Thus, the above methods have surely improved the developability to a considerable extent even if the insulated magnetic toner is used, but do not yet reach the stage of such developability as obtained by the conductive magnetic toner.

Magnetite and other iron oxides are used as the magnetic material for the conventional magnetic toner. Any of these magnetic materials, because their intensity of saturation magnetization is small, needs to be incorporated in a large quantity into the toner in order to obtain a required magnetic property, such as the intensity of magnetization, for the magnetinc toner. As a result, the conductivity of the magnetic toner is increased, whereas the insulation is lowered, thus resulting in the leakage of the true electric charge of the toner caused by triboelectrically charging; this leakage phenomenon causes the deterioration of developability.

And the large magnetic material content of the toner increases the rate of the magnetic material to appear on the surface of the toner, leading to a large change in the triboelectrically charging characteristic between the individual toner particles or between the toner and other materials. Thus the use of a large quantity of the magnetic material is undesirable because it is disadvantageous for the process. Since magnetite or other iron oxides cause most resins to be negatively charged, this disadvantage becomes conspicuous particularly when obtaining a positively chargeable toner.

The present invention has been made under the above-described background.

OBJECT OF THE INVENTION

It is therefore an object of the present invention to provide an insulated magnetic toner which is capable of forming a satisfactory visible image having high image density and sharpness and which has a low softening point.

SUMMARY OF THE INVENTION

The above object is accomplished by the following insulated magnetic toner: In an insulated magnetic toner comprising a binder resin containing a powdery magnetic material, the insulated magnetic material, wherein the magnetic material is iron or an iron alloy having magnetic properties that the coercive force is not more than 60 Oe and the intensity of saturation magnetization is not less than 150emu /g.

BRIEF DESCRIPTION OF THE DRAWINGS

FIG. 1 is a graph showing a curve representing the relation between the coercive force of the magnetic material of and the transported quantity of each magnetic toner.

FIG. 2 is a graph showing a curve representing the relation between the coercive force of the magnetic material of and the deposited quantity of each magnetic toner.

FIG. 3 is a graph showing a curve representing the relation between the intensity of saturation magnetization of and the deposited quantity of each magnetic toner.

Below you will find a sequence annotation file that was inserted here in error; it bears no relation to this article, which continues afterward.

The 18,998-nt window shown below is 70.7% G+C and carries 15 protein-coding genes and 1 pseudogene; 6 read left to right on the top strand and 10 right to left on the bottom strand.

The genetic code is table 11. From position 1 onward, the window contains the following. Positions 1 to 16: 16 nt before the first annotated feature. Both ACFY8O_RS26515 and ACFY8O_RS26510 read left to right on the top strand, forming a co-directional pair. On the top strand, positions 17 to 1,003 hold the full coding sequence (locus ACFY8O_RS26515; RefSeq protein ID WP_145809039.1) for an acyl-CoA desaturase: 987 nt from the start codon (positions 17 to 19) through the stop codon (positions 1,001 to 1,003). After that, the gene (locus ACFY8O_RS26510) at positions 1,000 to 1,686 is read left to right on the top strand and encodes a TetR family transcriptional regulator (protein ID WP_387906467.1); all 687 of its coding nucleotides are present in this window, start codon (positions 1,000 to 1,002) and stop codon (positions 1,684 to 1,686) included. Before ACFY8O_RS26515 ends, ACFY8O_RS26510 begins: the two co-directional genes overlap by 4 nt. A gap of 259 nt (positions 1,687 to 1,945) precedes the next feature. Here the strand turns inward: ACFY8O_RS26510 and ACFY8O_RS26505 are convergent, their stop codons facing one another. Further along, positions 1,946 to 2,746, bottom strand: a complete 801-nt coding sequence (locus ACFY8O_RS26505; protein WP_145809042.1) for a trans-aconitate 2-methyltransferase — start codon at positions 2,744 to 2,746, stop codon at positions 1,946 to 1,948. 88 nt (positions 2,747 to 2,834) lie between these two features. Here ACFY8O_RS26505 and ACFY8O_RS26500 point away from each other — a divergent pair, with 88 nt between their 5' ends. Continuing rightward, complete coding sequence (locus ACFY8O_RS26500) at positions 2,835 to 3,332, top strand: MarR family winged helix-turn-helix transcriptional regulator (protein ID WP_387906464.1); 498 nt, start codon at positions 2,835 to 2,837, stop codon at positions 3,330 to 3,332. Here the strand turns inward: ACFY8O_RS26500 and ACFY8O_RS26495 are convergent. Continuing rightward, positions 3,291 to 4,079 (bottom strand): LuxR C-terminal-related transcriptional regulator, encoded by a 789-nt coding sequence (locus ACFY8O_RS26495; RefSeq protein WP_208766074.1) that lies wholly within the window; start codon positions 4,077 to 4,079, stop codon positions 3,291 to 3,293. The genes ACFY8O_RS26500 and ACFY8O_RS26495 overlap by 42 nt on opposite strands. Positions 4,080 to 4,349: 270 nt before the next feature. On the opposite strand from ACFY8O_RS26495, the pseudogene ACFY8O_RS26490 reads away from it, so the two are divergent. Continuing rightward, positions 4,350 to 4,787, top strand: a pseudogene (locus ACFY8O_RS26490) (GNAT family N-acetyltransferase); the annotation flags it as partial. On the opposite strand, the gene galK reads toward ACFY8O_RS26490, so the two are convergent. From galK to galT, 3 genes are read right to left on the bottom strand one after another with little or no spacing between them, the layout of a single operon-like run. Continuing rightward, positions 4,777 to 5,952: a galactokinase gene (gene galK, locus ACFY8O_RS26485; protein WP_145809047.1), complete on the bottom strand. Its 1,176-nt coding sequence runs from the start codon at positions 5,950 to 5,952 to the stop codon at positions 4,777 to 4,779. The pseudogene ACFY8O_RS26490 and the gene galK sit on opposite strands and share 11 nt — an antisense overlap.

FIG. 4 is a graph showing curves, one curve for iron and the other for magnetite as the magnetic material, each representing the relation between the magnetic material content of and the softening point of each magnetic toner.

FIG. 5 is a graph showing curves, one curve for iron and the other for magnetite as the magnetic material, each representing the relation between the intensity of magnetization of and the conductivity of each toner.

FIG. 6 is a graph showing a curve representing the change in the potential of the magnetic layer in the passage of time.

DETAILED DESCRIPTION OF THE INVENTION

The present invention will be illustrated in detail below.

In the present invention, a powdery magnetic material having magnetic properties that the coercive force is not more than 60 Oe and the intensity of magnetization in the magnetically saturated condition is not less than 150emu /g is dispersed together with a coloring agent and, if necessary, other additives into binder resin particles to thereby prepare an insulated magnetic toner.

The conductivity of this insulated magnetic toner is preferably 10-12 /cm, and further preferably not more than 10-14 /cm.

The magnetic material having the above magnetic properties includes iron and alloys containing iron as their principal component. The alloys containing iron as their principal component are those comprised of iron and a single or two or more of other elements including carbon, phosphorus, boron, silicon, aluminum, nickel, cobalt, copper, chromium, zinc, titanium, molybdenum, tungsten and other elements. Such magnetic materials may be used alone or in a mixture of two or more of them.

Any of the above magnetic materials is dispersed in the powdery form of an average particle size of from 0.1 to 1 micron into a binder resin. The magnetic material content percentage of the binder resin is within the range of normally from 20 to 70% by weight so that the intensity of magnetization in the magnetically saturated condition of the resulting toner is, for example, from 25 to 45emu /g.